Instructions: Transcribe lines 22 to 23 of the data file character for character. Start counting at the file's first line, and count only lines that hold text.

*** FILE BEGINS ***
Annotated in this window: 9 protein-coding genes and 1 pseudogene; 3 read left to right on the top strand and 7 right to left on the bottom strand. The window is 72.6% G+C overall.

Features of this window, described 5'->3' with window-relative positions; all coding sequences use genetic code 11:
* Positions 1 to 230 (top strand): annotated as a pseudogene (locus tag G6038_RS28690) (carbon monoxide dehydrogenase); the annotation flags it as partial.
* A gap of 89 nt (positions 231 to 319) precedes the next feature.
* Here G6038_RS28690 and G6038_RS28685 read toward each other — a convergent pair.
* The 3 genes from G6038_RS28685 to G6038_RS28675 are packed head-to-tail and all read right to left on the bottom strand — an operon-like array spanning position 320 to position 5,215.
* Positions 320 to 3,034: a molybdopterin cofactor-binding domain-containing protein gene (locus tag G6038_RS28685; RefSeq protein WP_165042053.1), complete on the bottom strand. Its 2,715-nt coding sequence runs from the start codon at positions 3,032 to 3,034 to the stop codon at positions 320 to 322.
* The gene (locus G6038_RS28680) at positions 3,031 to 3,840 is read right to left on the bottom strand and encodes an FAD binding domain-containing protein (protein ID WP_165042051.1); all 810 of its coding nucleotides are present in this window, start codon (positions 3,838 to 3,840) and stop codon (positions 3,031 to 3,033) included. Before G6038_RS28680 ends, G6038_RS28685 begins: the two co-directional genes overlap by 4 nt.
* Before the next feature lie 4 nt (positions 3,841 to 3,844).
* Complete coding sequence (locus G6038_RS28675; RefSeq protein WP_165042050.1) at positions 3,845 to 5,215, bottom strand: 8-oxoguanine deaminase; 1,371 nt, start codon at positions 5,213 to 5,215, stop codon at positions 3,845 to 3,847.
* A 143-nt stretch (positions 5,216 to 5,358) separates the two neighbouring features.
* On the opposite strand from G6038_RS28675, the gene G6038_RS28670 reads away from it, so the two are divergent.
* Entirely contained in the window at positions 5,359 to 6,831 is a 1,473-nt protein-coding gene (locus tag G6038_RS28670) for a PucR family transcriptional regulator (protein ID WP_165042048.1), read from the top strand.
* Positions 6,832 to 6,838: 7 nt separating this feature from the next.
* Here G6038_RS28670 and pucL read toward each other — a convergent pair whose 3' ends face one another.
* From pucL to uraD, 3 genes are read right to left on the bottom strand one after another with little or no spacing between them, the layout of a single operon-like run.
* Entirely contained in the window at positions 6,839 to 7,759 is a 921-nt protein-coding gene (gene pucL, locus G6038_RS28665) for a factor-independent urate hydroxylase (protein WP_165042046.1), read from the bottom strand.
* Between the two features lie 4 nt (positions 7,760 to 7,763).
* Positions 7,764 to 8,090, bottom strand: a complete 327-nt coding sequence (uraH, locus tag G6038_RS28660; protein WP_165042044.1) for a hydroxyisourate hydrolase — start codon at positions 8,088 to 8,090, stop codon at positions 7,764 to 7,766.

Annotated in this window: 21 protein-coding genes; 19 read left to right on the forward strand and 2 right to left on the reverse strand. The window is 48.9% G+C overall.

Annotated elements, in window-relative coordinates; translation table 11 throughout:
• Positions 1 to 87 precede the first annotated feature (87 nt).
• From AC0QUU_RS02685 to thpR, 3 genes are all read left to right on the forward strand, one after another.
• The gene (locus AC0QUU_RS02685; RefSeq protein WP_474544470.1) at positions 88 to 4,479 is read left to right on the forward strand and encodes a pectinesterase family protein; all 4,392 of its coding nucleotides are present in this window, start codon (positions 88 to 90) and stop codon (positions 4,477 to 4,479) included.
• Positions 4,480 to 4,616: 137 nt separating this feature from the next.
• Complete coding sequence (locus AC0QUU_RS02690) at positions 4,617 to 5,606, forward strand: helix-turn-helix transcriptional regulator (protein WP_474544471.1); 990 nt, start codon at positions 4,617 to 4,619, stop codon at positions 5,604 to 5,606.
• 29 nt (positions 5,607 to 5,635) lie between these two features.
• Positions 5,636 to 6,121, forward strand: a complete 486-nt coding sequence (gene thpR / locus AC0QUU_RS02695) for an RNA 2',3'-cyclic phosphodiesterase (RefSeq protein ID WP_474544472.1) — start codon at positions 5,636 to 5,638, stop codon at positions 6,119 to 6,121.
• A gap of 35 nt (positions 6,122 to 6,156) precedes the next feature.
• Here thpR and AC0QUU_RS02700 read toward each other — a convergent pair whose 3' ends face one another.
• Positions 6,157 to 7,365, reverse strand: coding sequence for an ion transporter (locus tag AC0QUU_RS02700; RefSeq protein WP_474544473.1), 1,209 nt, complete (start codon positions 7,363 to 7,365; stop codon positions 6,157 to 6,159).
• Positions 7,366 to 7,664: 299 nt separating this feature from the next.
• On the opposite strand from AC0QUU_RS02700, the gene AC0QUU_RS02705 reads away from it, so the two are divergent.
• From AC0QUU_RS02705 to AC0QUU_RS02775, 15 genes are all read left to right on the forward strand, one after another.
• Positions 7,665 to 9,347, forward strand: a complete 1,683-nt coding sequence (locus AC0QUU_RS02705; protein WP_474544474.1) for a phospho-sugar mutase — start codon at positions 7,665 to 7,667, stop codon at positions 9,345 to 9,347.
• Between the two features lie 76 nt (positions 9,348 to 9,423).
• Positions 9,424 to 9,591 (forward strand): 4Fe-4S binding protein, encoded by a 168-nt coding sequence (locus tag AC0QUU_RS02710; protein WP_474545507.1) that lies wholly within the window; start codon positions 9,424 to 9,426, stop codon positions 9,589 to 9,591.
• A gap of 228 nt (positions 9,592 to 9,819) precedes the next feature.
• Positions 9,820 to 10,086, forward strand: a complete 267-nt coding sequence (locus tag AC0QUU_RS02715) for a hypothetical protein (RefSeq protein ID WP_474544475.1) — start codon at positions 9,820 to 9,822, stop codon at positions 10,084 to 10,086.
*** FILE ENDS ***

• Positions 1 to 87 precede the first annotated feature (87 nt).
• From AC0QUU_RS02685 to thpR, 3 genes are all read left to right on the forward strand, one after another.